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The seven easiest vegetables to grow at home

FALLBROOK – Rising costs at the supermarket and worries about unhealthy pesticides or preservatives on foods has led many people to start a vegetable garden at home.

Growing vegetables is easier than one would think. Plus, one doesn’t need an expansive plot of land to grow a garden. Many popular varieties can be grown right in containers or in compact spaces. Here are several suggestions of some vegetables that are the easiest to grow, perfect for one’s first attempt at a food-based garden.

Tomatoes

While commonly considered vegetables, tomatoes are actually fruits. But tomatoes can be an integral part of a vegetable garden.

Tomatoes are high in lycopene and other antioxidants. There are also myriad varieties to tempt your palate.

Tomatoes can be planted after the soil has thawed and there is no other chance for frost. They’ll require plenty of sunlight. Fruit will harvest toward the latter part of the summer.

Zucchini

Zucchini is an Italian squash variety that is similar to a cucumber. They can be green or yellow in coloring.

This vegetable is full of potassium, folate and manganese, making it a great addition to any menu.

Zucchini take about a month to mature and be ready to harvest. They grow on vines and produce large flowers before bearing fruit.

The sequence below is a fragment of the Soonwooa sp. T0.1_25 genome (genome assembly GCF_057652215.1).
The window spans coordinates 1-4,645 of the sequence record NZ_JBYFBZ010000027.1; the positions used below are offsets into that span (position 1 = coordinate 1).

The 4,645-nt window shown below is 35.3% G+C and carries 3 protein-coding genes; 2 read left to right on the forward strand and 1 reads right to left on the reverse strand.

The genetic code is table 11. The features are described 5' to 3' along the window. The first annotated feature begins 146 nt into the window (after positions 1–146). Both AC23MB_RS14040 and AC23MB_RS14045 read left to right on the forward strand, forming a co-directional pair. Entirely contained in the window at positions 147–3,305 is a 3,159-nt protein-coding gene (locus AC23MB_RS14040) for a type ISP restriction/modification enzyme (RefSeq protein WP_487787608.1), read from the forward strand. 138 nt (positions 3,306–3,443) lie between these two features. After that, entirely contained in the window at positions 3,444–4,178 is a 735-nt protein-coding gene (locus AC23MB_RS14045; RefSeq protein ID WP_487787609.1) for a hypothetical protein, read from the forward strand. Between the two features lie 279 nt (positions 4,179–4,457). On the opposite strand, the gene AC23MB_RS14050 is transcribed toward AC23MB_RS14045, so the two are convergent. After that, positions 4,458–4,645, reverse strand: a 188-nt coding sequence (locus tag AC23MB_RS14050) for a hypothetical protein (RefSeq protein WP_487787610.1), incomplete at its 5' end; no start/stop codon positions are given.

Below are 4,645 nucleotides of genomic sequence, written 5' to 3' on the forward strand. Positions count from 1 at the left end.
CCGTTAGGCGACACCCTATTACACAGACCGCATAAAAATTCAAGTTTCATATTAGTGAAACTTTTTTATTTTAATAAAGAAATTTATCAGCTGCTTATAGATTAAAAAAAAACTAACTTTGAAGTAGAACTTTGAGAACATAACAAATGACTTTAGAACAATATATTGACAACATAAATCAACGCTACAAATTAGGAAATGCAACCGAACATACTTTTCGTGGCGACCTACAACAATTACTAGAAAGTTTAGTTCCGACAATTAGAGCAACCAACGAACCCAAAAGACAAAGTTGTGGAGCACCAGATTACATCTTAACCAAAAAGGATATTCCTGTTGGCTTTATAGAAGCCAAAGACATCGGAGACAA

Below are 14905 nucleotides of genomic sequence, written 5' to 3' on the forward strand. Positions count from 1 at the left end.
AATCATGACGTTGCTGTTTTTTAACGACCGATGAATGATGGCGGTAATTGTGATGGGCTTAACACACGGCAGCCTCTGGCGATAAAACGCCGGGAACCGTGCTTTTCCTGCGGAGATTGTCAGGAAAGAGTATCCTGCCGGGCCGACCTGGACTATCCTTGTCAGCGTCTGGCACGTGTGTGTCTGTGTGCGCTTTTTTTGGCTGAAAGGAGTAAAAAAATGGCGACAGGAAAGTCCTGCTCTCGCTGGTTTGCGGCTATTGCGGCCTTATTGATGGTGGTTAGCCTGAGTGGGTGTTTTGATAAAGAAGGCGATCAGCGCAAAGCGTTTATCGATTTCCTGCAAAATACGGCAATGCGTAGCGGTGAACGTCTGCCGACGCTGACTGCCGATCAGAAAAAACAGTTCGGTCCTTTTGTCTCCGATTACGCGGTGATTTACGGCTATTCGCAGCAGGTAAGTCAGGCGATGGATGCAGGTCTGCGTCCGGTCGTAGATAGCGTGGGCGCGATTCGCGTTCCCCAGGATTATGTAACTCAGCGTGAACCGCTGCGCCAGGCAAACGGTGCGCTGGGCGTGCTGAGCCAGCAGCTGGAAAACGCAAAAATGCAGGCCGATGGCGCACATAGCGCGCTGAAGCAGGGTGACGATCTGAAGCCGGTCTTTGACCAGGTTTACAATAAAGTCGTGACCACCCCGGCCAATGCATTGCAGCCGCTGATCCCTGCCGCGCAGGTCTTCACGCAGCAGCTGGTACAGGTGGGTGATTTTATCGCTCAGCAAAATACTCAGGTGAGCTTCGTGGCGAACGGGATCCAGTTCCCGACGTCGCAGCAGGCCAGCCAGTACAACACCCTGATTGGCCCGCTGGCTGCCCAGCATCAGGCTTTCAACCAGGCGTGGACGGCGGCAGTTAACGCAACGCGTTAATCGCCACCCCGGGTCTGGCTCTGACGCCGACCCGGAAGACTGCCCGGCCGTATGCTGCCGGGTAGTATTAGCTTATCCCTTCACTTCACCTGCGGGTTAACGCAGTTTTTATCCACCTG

Beets

Root vegetables like beets and radishes work well in the garden.

The bright purple color of beets indicates they are full of many essential vitamins and minerals. Toss beets in salads or use them in the traditional soup, borscht.

Carrots

Another subterranean-growing veggie, carrots require moist soil as they germinate, but as the plants mature need less water. Carrots can be enjoyed in a number of ways and are a staple of cooking year-round.

Peas

Peas grow inside the pods of legumes. These plants like moist soil that drains well. Water frequently but make sure the soil doesn’t become flooded if you want peas to flourish.

Peppers

Peppers come in so many varieties it’s easy to find ones that appeal to your taste in cooking. Generally peppers thrive in soil high in magnesium. Using compost and Epsom salt in the soil can help achieve the environment peppers desire.

Lettuce

Lettuce is another staple and the basis for many salad dishes. Lettuce is popular inside of sandwiches and can be filled and wrapped for other recipe ideas.

Seeds should be planted between 8 and 16 inches apart. Water lettuce in the morning, instead of at night, in order to discourage disease from developing.

 

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